"As stated, this unit runs a mix of ribboned and sleeved cables. Here are the PCI-e cables, and they are 16 gauge. Not necessary for this size of unit, but nice to see."
I truly hope someone can clarify this for me, I want to know if the PCI-e wire gauge for the PSU I have is really 16 and if so is it still safe.

Link to the Corsair TX850M review: Link to PSU Manual:
 
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InvalidError

Titan
Moderator
Upon hours and hours of research I found it has a lot to do with wire gauge, and a 16awg 8-pin can draw as high as 400w and is relatively safe whereas 18awg can only draw 288w and has high risk of causing damage,
#18 wiring in a wiring cabinet such as a PC case is good for up to 16A, which is over 170W per wire or 500W for an AUX cable that has 3x12V pins. Even the AWG table for insulated walls rates #18 as good enough for 10A which would be 360W for 3x12V wires.

The only benefit you get from #16 over #18 is ~50mV less voltage droop on cables at full load which the GPU's VRM should be perfectly capable of coping with under normal circumstances. Unlikely to make any difference unless you are pushing stability limits.
 

xollextor

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4+4pin connector is for cpu power only. Not compatible with pcie power. It physically doesn't fit.
i meant the PSU output connector, can both supply GPU? because I plugged the second cable since everyone seemed too skeptical about one cable supplying over 300w of power, I'm now running 2 separate cables (i messed up a bit cable management but it was worth it i guess)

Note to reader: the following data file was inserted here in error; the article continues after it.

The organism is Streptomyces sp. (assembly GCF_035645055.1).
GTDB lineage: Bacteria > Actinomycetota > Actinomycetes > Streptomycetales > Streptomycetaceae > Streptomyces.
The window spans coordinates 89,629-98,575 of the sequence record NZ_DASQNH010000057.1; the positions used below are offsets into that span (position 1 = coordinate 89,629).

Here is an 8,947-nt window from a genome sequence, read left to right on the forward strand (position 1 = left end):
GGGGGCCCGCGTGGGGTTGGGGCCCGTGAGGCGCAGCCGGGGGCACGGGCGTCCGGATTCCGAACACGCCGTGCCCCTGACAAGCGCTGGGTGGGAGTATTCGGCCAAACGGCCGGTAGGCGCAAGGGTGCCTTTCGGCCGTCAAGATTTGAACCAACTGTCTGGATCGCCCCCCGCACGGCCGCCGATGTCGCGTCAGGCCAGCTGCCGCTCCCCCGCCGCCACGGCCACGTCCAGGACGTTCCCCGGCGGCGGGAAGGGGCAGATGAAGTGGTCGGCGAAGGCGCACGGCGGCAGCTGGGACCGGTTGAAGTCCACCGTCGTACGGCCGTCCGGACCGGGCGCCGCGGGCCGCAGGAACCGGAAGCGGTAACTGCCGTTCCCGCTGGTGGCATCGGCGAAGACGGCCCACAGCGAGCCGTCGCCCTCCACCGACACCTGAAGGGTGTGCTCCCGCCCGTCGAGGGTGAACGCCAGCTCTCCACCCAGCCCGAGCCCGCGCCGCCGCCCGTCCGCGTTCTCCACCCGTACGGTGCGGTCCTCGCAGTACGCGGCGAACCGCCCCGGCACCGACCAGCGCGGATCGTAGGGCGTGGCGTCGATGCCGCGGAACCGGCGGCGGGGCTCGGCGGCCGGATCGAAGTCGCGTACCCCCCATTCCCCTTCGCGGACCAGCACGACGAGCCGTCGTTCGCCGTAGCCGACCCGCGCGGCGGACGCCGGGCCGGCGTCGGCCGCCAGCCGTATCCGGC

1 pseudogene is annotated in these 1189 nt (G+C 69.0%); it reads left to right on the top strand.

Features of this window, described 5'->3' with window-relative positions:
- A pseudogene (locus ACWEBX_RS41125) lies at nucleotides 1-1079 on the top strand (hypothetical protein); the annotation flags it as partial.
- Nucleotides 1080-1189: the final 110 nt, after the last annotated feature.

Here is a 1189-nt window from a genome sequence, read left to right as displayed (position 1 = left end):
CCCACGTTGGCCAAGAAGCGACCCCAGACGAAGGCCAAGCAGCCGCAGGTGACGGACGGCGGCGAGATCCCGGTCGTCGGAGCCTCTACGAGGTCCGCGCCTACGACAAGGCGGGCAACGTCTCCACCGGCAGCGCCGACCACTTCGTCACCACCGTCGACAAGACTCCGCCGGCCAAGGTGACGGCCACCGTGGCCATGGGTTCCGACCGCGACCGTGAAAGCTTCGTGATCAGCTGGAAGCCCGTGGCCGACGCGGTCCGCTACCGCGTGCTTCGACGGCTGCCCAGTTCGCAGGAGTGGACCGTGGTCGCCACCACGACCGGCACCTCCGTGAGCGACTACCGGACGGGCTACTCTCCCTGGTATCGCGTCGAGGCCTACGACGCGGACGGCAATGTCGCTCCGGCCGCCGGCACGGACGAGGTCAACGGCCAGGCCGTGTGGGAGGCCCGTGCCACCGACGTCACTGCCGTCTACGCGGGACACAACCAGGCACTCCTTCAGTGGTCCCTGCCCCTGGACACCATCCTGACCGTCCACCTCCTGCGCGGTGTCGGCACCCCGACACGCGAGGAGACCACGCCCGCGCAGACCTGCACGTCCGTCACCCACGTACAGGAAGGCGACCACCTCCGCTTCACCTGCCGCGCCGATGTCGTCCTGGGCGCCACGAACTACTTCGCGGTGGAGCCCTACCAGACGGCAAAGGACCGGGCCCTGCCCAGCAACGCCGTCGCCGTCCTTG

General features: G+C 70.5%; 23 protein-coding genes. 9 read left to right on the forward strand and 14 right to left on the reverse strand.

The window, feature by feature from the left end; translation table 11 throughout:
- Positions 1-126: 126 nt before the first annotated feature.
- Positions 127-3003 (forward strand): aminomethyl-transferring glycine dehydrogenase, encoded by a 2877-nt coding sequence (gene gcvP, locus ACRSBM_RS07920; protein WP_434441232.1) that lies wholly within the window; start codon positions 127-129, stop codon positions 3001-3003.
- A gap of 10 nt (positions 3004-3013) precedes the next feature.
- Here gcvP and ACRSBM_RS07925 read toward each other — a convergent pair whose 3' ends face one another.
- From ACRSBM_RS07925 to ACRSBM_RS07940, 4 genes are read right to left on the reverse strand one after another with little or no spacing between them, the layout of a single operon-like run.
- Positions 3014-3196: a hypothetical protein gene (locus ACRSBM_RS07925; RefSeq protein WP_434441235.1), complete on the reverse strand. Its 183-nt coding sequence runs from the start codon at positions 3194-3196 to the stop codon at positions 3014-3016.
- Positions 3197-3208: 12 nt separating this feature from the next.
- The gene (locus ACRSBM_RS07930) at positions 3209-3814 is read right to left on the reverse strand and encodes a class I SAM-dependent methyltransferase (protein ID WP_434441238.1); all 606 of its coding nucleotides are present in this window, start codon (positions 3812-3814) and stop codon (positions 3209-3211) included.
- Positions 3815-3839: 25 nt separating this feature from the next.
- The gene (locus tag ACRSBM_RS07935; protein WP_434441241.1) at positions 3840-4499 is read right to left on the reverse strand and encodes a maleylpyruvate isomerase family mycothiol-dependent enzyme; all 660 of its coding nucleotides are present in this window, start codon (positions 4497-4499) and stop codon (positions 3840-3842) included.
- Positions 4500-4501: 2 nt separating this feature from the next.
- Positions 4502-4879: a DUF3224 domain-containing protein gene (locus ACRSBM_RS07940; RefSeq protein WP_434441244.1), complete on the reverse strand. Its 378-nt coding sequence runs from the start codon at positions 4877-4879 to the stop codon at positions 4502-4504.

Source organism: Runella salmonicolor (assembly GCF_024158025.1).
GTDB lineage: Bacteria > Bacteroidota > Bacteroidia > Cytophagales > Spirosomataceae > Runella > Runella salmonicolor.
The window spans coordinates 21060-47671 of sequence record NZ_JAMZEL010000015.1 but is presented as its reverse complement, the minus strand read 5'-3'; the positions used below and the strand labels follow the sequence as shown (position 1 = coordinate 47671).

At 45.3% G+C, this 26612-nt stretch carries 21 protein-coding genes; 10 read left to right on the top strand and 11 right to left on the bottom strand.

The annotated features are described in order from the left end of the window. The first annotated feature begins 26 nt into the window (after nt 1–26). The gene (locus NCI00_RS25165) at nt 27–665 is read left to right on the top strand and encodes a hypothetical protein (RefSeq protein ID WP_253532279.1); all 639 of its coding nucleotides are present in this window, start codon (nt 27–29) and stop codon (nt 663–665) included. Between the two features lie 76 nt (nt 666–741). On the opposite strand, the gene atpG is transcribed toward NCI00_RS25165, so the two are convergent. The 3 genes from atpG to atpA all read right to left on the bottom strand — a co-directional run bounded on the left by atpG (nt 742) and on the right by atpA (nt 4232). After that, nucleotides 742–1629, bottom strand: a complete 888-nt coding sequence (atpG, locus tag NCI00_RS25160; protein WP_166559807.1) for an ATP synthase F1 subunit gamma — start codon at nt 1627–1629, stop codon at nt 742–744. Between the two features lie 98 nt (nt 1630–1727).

tecmo34

Administrator
Moderator
the only 8 pin output connectors on the PSU are PCI-e 6+2 and CPU 4+4

can I plug the gpu power cable into the 4+4 or it doesn't matter?
Where is says 6+2 PCI-E & 4+4 CPU on the PSU, this means you can plug in either two 6+2 PCI-E cables to support your GPU (recommended) or you could plug in one 6+2 PCI-E cable for a GPU and a second 4+4 CPU pin for your motherboard, as some have a 8-pin and another 4 (or 8) pin connector for extreme overclocking to give the motherboard more power.



You will want to use these two slots for your two PCI-E cables for the GPU.
 
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4+4pin connector goes into motherboard and powers cpu.
6+2pin connector goes into graphics card.
You can't mix them. They are physically different and not interchangeable.
You actually can plug the 4+4 into the 6+2 on a GPU when you flip it. There are many people who don't pay attention when building or upgrading their computers for the first time and they do make the mistake of plugging in the wrong cable.